I Used to Write
The internet, during the last few years of the 90s, was this exiting big mess of small websites. There was yet no TheFacebook, no YouTube and certainly no Twttr (there was of course Lunarstorm, launched in 1996, but I never really used that).
Most people who wanted to be on the web had to have personal webpages. Some called them blogs, short for "weblog", I called them personal webpages. They were in many instances online diaries, with people writing about their lives in general, or in some cases, just simple "about me and my family" pages that never updated.
Any ISP (Internet Supplier, a company that you would pay to be able to dial up with your modem (the box that goes beep-boop-boop-bopp-beep … beeaappp beeeaappp … prreeeeeakwwwiiitt preeaakwiiittt … preeeeeEEEEEE-wwwwWWWWWwksch-woOOOsshhhhhhhhhhhh *click* and allows your computer to connect to other computers)) worth their salt would give their customers not only an e-mail address or two, but also some space on a webserver on some cryptic address like
home3.swipnet.se/~w-30822/. There were of course other alternatives available, such as the venerable Geocities. If you were really fancy you could pay for a domain and set up hosting with an actual hosting company.
Now, I had one of those websites, that very address in fact, in 95 or 96 or so, and like most people who were into computers back then, I learned HTML. I tiled some picture of some clouds for a background and added some logo I drew in Paint Shop Pro and added stolen animated GIFs with spinning @-s telling people to email me and other stolen GIFs with little "under construction" images to point out that this was all work in progress and would never be finished. I even had it play MIDI-music automatically (MP3 was still a few years away, waiting for both internet speeds and computers to get faster to handle them).
I never wrote much of any content though. You know, the text. The "log" part of "weblog". The diary entries of the online diary. Others did, but back then I was not big on writing.
Over the years that followed, I got proper hosts, got custom domains and made more better websites, but there was never really any content on them.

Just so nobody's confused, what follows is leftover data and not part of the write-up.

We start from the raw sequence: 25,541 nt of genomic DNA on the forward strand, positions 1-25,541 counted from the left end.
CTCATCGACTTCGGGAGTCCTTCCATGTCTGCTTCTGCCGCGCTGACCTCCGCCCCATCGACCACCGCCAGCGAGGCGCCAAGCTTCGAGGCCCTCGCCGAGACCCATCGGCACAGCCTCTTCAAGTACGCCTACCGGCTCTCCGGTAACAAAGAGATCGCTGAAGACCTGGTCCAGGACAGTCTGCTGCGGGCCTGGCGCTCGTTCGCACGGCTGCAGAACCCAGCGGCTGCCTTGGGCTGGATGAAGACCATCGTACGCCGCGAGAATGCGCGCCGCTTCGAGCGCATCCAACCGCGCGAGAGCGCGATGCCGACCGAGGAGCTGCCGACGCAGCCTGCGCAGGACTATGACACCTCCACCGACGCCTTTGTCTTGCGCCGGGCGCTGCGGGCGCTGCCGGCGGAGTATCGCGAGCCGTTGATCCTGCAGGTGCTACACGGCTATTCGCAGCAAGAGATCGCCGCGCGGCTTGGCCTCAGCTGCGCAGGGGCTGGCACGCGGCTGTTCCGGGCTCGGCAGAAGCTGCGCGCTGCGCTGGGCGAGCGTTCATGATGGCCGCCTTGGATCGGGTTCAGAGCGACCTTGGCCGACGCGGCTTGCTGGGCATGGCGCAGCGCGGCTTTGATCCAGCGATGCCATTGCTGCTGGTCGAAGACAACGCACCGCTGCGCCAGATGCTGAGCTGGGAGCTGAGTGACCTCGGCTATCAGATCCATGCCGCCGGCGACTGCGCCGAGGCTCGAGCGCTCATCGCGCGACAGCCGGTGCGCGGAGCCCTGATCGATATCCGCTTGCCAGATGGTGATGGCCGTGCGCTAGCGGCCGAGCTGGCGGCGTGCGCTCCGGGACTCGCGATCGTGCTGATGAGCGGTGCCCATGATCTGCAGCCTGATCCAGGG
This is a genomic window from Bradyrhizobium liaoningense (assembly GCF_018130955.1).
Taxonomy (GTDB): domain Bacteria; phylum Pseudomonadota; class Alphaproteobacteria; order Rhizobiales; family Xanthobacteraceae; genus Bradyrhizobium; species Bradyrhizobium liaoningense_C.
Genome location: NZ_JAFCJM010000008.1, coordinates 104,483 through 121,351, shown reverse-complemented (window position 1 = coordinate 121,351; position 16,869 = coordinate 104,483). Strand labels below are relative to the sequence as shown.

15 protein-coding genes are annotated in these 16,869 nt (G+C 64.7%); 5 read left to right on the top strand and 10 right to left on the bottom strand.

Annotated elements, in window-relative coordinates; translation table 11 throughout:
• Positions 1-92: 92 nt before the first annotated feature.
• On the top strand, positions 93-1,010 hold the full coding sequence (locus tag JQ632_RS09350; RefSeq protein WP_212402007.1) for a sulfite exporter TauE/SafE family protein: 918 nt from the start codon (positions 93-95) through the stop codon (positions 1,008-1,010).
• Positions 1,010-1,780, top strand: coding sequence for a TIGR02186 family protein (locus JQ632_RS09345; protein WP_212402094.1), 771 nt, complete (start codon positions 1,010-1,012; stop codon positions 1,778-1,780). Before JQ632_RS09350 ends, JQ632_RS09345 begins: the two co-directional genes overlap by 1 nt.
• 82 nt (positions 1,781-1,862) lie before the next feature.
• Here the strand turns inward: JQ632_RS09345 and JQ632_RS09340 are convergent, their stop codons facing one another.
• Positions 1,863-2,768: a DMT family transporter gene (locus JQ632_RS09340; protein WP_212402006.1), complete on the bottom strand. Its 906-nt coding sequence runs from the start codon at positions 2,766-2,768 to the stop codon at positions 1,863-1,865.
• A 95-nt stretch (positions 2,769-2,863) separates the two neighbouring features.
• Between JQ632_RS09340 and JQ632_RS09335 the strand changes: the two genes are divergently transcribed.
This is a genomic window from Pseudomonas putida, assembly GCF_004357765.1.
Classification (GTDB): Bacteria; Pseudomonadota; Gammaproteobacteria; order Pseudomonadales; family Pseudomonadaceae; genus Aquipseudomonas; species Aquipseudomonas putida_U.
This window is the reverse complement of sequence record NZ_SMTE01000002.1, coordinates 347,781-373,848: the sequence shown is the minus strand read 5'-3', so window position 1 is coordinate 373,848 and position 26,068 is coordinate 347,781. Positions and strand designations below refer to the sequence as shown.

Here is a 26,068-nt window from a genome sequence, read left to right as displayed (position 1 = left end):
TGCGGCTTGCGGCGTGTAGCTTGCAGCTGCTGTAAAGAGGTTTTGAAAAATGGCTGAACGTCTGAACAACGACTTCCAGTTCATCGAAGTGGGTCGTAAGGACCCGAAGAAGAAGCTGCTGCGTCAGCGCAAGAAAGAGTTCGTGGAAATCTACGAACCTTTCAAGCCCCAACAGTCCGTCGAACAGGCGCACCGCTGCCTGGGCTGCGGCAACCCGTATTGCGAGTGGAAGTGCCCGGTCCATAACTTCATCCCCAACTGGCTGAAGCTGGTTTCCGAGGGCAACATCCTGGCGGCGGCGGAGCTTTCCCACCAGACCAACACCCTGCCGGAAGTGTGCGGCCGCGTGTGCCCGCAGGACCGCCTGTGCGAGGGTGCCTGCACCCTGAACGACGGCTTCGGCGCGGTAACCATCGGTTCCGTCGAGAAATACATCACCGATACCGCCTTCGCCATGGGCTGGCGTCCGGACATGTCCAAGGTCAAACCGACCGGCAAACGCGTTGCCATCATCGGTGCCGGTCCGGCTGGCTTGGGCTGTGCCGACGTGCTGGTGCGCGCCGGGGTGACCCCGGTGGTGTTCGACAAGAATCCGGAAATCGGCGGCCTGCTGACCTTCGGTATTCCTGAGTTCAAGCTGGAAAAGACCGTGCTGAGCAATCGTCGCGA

However, in the early naughties, a new personal webpage appeared. It was 2001 and my friend Martin made a really nice homepage. It had a soothing blue theme and, as was the style at the time, very small text set in Verdana. It also featured a small herring under the menu on the left side. The herring was however replaced with a sinking ship in a redesign a year or so later.
Martin actually managed to write a fair bit of entries on this site over the years, as I recall, something I could never seem to do on any of my own pages. However, the page did not just feature Martins own writings.
No, it had a great feature called "Klotterplank" (more or less "graffiti board").
On the Klotterplank anyone could write anything. This was of course a common feature on many personal websites back then. On other sites it was often called a "guest book", and the idea was that visitors could leave a line for others to see.
Klotterplank was different though. It quickly turned into a very handy communication tool for Martin, me, and our other friends. During the heydays 2002 to 2005 we would write things more or less daily. Writing about things that happened, things we wanted to do, or generally just anything we felt like. In some ways it even worked like a chat. It was very quick to load, and I used to reload the page constantly, checking for new messages, while I was online.